Sure, DJ Pauly D earned a lot of fans on Jersey Shore, but his 2012 spin-off hardly earned an uproarious response. It ran for a single 12-episode season on MTV in 2012, premiering in March and ending in June of the same year. And while Jersey Shore did manage to find spin-off success with Snooki & JWoww, The Pauly D Project couldn't capture the same magic. Las Vegas Weekly's Tim Bell called the series "boring," noting that without his boisterous Jersey Shore buddies, Pauly D was "just a loud, obnoxious guy who dresses terribly and has stupid hair." Tell us how you really feel!
Chicago Justice, the fourth show in NBC's long-running Chicago franchise—which includes Chicago Fire, Chicago P.D., and Chicago Med—was canceled by NBC after just one season in 2017, proving too much of a good thing is wholly possible. However, the series, which also comes from Law & Order creator Dick Wolf, lives on in a way. The Chicago Justice character Peter Stone (Philip Winchester) joined the ranks of the dedicated men and women on Law and Order: SVU as a Manhattan ADA for the show's 19th and 20th seasons.
Keeping Up With the Kardashians may have a seemingly endless number of spin-offs at this point, but few as short-lived as Dash Dolls. The 2015 show, which followed the lives of employees at the Kardashian sisters' Dash boutique in Hollywood, ran just eight episodes on E! before being canceled. After its premiere, TV critic Amatangelo prophetically wrote, "It's a Kardashian TV world. But we don't have to watch it."
Dash Dolls wasn't the only failed spin-off of the Keeping Up With the Kardashians franchise; and it also wasn't the first. In 2013, matriarch Kris Jenner tried her hand at a career as a talk show host, even managing to get her daughter Kim Kardashian and son-in-law Kanye West to reveal the first photo of their then-newborn daughter, North West, on the show to help draw an audience.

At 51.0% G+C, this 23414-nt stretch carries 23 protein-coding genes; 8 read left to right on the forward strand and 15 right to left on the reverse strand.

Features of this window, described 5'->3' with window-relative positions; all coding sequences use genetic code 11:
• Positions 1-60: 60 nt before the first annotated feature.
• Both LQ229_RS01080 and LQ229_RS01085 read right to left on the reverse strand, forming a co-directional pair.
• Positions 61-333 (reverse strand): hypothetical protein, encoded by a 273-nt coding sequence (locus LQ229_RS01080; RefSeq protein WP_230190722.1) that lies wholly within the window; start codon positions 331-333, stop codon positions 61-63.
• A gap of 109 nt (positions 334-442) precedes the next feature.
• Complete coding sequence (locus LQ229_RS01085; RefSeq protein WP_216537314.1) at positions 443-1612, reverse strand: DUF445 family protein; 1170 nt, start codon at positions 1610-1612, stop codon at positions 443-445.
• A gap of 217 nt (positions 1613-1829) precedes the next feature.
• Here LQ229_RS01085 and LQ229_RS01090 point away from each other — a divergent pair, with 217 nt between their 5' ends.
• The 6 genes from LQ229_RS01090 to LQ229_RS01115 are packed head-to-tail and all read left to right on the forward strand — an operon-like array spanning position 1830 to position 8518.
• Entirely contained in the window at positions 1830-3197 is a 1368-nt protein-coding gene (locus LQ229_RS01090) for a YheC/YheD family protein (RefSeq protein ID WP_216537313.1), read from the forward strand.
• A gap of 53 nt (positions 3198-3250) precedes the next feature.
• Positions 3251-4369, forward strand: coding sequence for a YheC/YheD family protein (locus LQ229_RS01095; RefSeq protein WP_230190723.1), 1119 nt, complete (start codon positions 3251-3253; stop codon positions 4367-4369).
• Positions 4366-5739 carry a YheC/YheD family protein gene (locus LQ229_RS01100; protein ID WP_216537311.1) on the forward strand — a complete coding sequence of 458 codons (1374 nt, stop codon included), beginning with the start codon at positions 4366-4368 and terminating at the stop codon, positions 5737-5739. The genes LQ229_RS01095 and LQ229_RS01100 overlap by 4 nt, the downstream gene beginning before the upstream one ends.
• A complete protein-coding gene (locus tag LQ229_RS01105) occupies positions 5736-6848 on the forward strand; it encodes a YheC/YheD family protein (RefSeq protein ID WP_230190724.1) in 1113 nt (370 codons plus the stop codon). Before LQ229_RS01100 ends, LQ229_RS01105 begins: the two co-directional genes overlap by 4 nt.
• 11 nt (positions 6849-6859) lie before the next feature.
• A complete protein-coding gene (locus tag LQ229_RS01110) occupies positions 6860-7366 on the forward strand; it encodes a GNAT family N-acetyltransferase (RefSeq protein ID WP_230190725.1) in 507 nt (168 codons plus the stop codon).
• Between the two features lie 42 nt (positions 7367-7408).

Unfortunately, even a publicity stunt that major wasn't enough to keep fans coming back for more—Fox aired just 16 episodes of Kris over a six-week period before pulling the plug.
Real and Chance: The Legend Hunters
While it may seem strange to change courses with a successful franchise, like, for instance, switching from a dating show to one about cryptids, that's exactly what VH1 tried to do with Real and Chance: The Legend Hunters in 2010. The show starred brothers Ahmad "Real" Givens and Kamal "Chance" Givens, two former contestants on the dating show I Love New York, who previously had their own dating spin-off, Real Chance of Love. But this new spin-off saw them hunting mythical creatures, like Bigfoot. It aired for just one 10-episode season before being canceled.
Ghost Hunters Academy
With the proliferation of ostensibly school-related hit programming, like VH1's Charm School, in the mid-2000s, it seemed only natural that other franchises would get in on the action. And thus, Ghost Hunters Academy was born. The show, which followed individuals training to become ghost hunters, aired 12 episodes between Nov. 2009 and July 2010 before being canceled by Syfy.
MTV's spin-off The Hills may have been popular enough to air for six seasons after Laguna Beach ended on MTV, but not all of its stars found spin-off success. Case in point: Audrina Patridge, one of the show's main cast members, got just a single 10-episode season out of her own eponymous VH1 reality show, with an average of just 610,000 viewers tuning in each week. And that was after MTV passed on airing the series at all. Ouch!
While Pretty Little Liars had seven successful seasons and a dedicated fan base, its 2013 spin-off, Ravenswood, had no such luck. The show, which kept some of PLL's talent, like Tyler Blackburn, on board, only ran for a single 10-episode season before being canceled due to its low ratings. And while Pretty Little Liars fans may have enjoyed the show, giving it a 75 percent fresh score on Rotten Tomatoes, critics were less kind, with Vulture calling it "so uninspired" and the A.V. Club deeming it, simply, "boring."